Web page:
July 2, 2020   5 mins

If you’re wondering why we aren’t hearing more complaints from the boomers about the spread of social justice activism from the campus to the world, don’t. The generation hitting the streets are doing exactly what those parents raised them to do: dismantle authority while embracing authoritarianism. But it’s making them miserable.

The story dates back some years. In 1517, the German monk Martin Luther is said to have nailed his ’95 Theses’ to the door of the Wittenberg Castle church. Among the arguments in this document, one of the foundational texts of Protestant Christianity, was the claim that the faithful don’t need tradition, custom or religious authorities to access the word of God, as it’s all there in the Bible.

This signalled a turning away from the general belief that you should rely on kings, priests or other human, worldly authority figures to tell you what was right. Don’t submit to them, Luther argued, read the biblical texts.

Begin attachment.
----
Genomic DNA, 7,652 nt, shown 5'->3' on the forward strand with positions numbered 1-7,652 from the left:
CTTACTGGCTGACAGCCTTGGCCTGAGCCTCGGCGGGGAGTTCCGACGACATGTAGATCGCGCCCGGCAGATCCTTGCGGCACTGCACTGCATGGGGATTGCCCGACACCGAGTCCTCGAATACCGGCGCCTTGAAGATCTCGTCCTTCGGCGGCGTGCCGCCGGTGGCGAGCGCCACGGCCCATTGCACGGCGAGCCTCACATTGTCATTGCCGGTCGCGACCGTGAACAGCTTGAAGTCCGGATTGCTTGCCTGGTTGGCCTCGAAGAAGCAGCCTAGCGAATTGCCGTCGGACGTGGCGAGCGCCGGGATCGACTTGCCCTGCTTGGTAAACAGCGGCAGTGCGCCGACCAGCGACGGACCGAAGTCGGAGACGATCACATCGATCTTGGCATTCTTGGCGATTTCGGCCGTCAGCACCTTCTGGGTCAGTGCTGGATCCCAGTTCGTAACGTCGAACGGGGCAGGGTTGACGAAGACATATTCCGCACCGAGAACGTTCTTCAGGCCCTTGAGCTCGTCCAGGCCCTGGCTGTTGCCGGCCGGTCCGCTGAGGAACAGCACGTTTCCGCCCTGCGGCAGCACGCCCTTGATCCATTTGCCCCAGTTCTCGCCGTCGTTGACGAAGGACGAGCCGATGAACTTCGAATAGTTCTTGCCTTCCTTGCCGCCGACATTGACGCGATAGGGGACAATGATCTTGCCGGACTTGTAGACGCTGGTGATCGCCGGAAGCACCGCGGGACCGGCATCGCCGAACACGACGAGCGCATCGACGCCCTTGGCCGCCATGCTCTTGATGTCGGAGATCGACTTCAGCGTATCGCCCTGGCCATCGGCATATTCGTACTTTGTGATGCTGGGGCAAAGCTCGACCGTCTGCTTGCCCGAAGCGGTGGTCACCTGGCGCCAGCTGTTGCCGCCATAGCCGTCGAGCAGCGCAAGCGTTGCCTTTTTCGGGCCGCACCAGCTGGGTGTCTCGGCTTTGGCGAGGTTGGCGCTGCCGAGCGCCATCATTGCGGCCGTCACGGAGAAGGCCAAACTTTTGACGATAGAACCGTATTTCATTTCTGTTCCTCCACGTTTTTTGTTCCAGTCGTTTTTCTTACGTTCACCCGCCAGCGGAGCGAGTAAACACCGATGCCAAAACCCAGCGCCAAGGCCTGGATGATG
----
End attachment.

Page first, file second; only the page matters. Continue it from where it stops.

Some five centuries on, this anti-authority revolution has gone well beyond Christianity. Today it is hard to think of a mainstream cultural or institutional arena where it’s not generally accepted that authority and tradition should be questioned, challenged and if possible superseded.

First as Nonconformists and then as general non-conformists, we’ve moved beyond questioning the authority of the Catholic church to questioning the Christian church full stop. Having run out of priests and doctrines there, we’ve moved on to questioning everything from history, teachers and Boy Scouts to fathers, and all that lies in between. The aim has evolved somewhat; whereas Luther was concerned with what he saw as a more authentic faith, today we’re agitating for freedom from anything that hasn’t been freely chosen. One Mumbai antinatalist, Raphael Simons, even proposed suing his parents for having him without his consent.

This collapse of faith in authority poses a particular challenge to liberal parents. One Washington Post writer frames it: “I’m A Die-Hard Liberal. It Ruined My Parenting.” If you believe all humans are (or should be) as free as possible, then how does that apply to children? When children are neither fully rational nor capable of full independence, how does the doctrine of human freedom apply?